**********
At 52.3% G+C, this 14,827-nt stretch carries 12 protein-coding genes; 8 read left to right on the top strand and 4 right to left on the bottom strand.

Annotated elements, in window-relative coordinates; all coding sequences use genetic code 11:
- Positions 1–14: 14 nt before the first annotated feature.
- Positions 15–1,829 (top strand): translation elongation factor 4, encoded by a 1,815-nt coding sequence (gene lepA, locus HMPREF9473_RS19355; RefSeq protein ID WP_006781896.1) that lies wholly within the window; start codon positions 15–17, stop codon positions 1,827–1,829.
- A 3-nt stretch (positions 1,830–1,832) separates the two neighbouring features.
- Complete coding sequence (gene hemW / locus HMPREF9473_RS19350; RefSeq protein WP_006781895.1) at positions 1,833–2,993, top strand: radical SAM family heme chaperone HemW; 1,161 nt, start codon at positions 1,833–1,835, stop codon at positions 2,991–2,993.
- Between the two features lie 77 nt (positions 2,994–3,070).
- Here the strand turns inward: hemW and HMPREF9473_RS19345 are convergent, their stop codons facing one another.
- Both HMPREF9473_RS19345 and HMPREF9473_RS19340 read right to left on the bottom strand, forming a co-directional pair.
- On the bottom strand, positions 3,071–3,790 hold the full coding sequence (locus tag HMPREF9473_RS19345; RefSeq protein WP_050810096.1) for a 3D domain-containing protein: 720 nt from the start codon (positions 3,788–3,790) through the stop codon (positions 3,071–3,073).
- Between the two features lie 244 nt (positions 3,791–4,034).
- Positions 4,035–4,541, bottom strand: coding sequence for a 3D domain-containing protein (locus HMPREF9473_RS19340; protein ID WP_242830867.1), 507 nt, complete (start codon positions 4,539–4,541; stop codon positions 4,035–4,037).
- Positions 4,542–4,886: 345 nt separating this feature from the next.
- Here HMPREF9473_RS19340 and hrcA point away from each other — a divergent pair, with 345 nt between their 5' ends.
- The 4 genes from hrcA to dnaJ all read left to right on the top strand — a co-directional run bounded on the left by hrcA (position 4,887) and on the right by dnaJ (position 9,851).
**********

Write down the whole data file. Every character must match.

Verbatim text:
At 52.3% G+C, this 14,827-nt stretch carries 12 protein-coding genes; 8 read left to right on the top strand and 4 right to left on the bottom strand.

Annotated elements, in window-relative coordinates; all coding sequences use genetic code 11:
- Positions 1–14: 14 nt before the first annotated feature.
- Positions 15–1,829 (top strand): translation elongation factor 4, encoded by a 1,815-nt coding sequence (gene lepA, locus HMPREF9473_RS19355; RefSeq protein ID WP_006781896.1) that lies wholly within the window; start codon positions 15–17, stop codon positions 1,827–1,829.
- A 3-nt stretch (positions 1,830–1,832) separates the two neighbouring features.
- Complete coding sequence (gene hemW / locus HMPREF9473_RS19350; RefSeq protein WP_006781895.1) at positions 1,833–2,993, top strand: radical SAM family heme chaperone HemW; 1,161 nt, start codon at positions 1,833–1,835, stop codon at positions 2,991–2,993.
- Between the two features lie 77 nt (positions 2,994–3,070).
- Here the strand turns inward: hemW and HMPREF9473_RS19345 are convergent, their stop codons facing one another.
- Both HMPREF9473_RS19345 and HMPREF9473_RS19340 read right to left on the bottom strand, forming a co-directional pair.
- On the bottom strand, positions 3,071–3,790 hold the full coding sequence (locus tag HMPREF9473_RS19345; RefSeq protein WP_050810096.1) for a 3D domain-containing protein: 720 nt from the start codon (positions 3,788–3,790) through the stop codon (positions 3,071–3,073).
- Between the two features lie 244 nt (positions 3,791–4,034).
- Positions 4,035–4,541, bottom strand: coding sequence for a 3D domain-containing protein (locus HMPREF9473_RS19340; protein ID WP_242830867.1), 507 nt, complete (start codon positions 4,539–4,541; stop codon positions 4,035–4,037).
- Positions 4,542–4,886: 345 nt separating this feature from the next.
- Here HMPREF9473_RS19340 and hrcA point away from each other — a divergent pair, with 345 nt between their 5' ends.
- The 4 genes from hrcA to dnaJ all read left to right on the top strand — a co-directional run bounded on the left by hrcA (position 4,887) and on the right by dnaJ (position 9,851).